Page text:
Immediately, Glissant indicates that the sea, the water, bring no solitude but an avid crowd of settlers and killers: “débroussaillez la solitude vierge !”. They arrived to take the resources of the natives (“Et tendez vos trésors à vos conquistadores !”) and there is no doubt that Glissant provides here again a harsh criticism of religion brought to the New World by the sea: “Et s’il refuse l’eau qui nous blanchit de ce péché, là sur son front, Alors […] qu’on le brûle !”, (“And if he refuses the water that whitens us from this sin[…] let’s burn him!”). Such depiction of the men brought from Europe by the Atlantic sea echoes Thoreau’s account of religion. The tone is of course very different. When Thoreau gently mocks an « ancient sect of Cœnobites », Glissant warns of the dangers, the authoritarian aspect of Catholicism, brought forth with “harquebuses”.
Venez sur le rivage de votre âme ! Et tendez vos trésors à vos conquistadores ! » Mais le rivage sommeillait dans son éternité. (Glissant 972)
Moi, dont le sang fut lavé!… Et s’il refuse l’eau qui nous blanchit de ce péché, là sur son front, Alors qu’on dresse, parmi l’or, la flamme juste d’un bûcher, et qu’on le brûle ! (Glissant 974)
Plus une feuille qui ne soit marquée du sceau des arquebuses !
Plus une pierre, que n’ait pesée notre balance ! C’est justice. Et si les Indes ne sont pas de ce côté où tu te couches, que m’importe !
Inde je te dirai. Inde de l’Ouest : afin que je regagne mon rêve.
Afin que rien ici ne soit perdu, de ce songe effaré! L’image est bonne, et je la garde.
Maintenant, lève-toi, nous chargerons les lourds vaisseaux. »
La femme se taisait, si belle, en son éternité. (Glissant 975)
A boire l’air des profondeurs, à manger l’eau du ciel, et ses poissons !…
L’homme est ce dieu, quand il tue l’homme, ou l’humilie d’eau sainte ; quand il pèse. (Glissant 976)
Come to the shore of your soul! And offer your treasures to your conquistadors! But the shore was dormant in its eternity. (Glissant 972)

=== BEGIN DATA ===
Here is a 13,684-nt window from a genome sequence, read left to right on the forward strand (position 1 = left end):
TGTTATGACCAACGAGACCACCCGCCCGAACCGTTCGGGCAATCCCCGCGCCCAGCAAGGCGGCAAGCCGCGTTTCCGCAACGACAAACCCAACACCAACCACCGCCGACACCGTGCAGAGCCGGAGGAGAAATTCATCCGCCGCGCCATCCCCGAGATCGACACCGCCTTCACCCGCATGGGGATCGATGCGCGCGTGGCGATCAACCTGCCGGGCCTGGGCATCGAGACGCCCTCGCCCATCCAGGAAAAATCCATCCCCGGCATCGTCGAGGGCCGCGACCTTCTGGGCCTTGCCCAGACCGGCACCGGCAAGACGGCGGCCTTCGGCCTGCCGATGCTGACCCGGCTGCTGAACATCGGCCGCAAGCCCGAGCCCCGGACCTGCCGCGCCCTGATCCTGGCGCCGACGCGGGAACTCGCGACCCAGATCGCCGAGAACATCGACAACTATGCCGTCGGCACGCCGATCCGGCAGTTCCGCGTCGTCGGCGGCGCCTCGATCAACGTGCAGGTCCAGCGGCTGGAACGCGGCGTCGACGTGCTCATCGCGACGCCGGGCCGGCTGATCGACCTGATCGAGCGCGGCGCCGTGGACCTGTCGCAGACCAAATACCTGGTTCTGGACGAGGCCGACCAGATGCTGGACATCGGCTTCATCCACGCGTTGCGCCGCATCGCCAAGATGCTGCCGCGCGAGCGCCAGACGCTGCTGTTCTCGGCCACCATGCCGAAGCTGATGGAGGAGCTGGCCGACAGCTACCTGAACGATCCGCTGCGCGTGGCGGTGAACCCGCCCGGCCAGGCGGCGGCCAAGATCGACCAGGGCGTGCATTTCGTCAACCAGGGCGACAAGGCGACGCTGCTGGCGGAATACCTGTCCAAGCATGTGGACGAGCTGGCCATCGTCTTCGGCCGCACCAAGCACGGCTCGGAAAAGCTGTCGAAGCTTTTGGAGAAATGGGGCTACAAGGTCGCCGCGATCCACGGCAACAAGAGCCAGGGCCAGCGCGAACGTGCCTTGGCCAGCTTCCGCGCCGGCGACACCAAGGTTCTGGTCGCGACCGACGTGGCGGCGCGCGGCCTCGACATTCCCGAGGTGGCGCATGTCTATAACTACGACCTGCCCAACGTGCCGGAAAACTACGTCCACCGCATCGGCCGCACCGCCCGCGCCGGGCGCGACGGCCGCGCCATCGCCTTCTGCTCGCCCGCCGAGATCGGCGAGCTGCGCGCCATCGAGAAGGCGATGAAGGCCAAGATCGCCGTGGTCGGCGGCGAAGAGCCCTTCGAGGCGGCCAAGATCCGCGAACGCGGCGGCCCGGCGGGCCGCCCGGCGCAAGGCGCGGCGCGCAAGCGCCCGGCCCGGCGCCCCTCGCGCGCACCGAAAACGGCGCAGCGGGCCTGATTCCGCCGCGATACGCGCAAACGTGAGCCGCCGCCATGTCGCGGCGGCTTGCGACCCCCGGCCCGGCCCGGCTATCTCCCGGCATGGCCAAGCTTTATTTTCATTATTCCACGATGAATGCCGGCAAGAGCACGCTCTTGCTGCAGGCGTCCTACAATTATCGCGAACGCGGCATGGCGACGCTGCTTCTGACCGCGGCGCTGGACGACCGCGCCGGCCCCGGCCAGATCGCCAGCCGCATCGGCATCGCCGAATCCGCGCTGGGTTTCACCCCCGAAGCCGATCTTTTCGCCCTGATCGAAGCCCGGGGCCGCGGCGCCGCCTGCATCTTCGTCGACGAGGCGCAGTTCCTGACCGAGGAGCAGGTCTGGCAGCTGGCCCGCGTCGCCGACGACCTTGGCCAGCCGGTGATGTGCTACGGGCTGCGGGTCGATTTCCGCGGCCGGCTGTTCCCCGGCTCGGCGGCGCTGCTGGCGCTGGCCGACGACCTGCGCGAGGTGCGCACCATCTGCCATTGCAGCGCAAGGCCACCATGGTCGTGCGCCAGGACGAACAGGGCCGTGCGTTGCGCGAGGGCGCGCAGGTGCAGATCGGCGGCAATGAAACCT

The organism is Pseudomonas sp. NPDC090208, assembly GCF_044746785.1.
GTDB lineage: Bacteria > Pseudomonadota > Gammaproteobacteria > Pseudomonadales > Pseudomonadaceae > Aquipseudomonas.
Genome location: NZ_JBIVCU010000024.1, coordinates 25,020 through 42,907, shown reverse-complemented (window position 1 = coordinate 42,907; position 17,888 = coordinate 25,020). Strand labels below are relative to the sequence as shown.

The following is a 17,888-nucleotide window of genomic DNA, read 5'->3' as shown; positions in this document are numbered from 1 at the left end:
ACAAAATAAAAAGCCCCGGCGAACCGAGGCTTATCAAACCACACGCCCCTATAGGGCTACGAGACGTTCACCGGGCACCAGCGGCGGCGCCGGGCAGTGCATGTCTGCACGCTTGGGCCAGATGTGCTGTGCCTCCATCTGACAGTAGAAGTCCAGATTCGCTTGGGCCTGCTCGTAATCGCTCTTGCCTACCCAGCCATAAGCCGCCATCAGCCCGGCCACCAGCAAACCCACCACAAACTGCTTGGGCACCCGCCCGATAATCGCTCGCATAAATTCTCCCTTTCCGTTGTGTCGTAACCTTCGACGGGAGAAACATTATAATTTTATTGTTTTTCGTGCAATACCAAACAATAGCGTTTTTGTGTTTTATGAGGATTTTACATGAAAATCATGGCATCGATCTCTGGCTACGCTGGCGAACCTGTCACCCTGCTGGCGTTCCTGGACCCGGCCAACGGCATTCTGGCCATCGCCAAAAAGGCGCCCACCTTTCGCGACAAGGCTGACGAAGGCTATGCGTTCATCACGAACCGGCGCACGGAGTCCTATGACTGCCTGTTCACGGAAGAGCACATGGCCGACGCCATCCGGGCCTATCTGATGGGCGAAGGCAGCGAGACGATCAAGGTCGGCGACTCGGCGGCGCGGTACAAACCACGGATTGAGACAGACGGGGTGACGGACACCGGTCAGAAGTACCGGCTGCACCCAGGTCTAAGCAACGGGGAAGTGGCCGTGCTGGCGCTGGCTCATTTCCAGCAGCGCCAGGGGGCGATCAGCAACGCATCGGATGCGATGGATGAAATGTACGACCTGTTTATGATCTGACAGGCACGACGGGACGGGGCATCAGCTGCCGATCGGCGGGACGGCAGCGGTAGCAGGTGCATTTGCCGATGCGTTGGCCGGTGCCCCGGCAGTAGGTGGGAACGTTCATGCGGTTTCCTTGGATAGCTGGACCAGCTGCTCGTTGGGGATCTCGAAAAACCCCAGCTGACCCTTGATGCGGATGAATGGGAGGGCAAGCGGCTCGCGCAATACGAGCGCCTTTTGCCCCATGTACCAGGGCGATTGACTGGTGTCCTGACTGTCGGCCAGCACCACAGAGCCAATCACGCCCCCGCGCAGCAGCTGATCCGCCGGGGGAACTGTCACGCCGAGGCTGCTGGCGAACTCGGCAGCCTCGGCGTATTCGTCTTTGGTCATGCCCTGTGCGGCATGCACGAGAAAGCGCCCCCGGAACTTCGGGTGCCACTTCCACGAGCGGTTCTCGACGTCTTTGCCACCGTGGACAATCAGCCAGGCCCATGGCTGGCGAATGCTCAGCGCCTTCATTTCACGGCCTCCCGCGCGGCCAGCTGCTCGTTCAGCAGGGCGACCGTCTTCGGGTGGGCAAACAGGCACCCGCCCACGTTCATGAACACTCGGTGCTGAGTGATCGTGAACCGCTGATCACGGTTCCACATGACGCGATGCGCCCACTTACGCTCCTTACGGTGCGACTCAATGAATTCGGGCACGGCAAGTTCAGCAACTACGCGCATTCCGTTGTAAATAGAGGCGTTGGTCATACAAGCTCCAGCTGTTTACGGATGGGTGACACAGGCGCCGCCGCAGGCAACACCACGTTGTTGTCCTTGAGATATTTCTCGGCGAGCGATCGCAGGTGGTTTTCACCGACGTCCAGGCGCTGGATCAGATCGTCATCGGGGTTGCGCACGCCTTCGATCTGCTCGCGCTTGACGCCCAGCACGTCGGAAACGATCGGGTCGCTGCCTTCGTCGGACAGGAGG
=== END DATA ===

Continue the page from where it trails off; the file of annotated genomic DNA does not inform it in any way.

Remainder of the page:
Me, whose blood was washed! … And if he refuses the water that whitens us from sins, there on his forehead, Then we set up, among the gold, the just flame of a pyre, and let’s burn him! (Glissant 974)
No more a leaf that is not marked with the seal of the harquebuses!
No more a stone, than our scales weighed! It’s justice. And if the Indies are not on this side where you lie, it does not matter to me!
India I will tell you. West India: so that I can regain my dream.
So that nothing here is lost, of this frightened dream! The image is good, and I keep it.
Now get up, we’ll load the heavy ships. “
The woman was silent, so beautiful, in her eternity. (Glissant 975)
To drink the air from the depths, to eat the water from the sky, and its fish! …
Man is this god, when he kills man, or humiliates him with holy water ; when it weighs. (Glissant 976) [Translation]
Once again, Glissant differs from Thoreau by showcasing the negativity brought by salt water, the sea, into human lives. Once again, the analysis of these authors confirms the duality of water (pond vs. sea, positive vs negative) as well as its ambivalence (solitude vs. human interactions). This duality, this ambivalence enriches the poetics of water in the works of Thoreau and Glissant, which, in turn, certainly benefit the reader. Indeed, the latter follows an imaginary architecture of the landscape created by the poet, and put in motion by water.
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- Delpech-Hellsten, Catherine. Edouard Glissant à l’infinie « Cheminaison » du Tout-Monde.” Francofonia, no. 63, 2012, pp. 167–184.
- Glissant, Édouard, and O’Neill D. Lexcellent. The Indies: Followed by the Original Poem in French = Les Indes. Toronto: Éditions du GREF, 1992.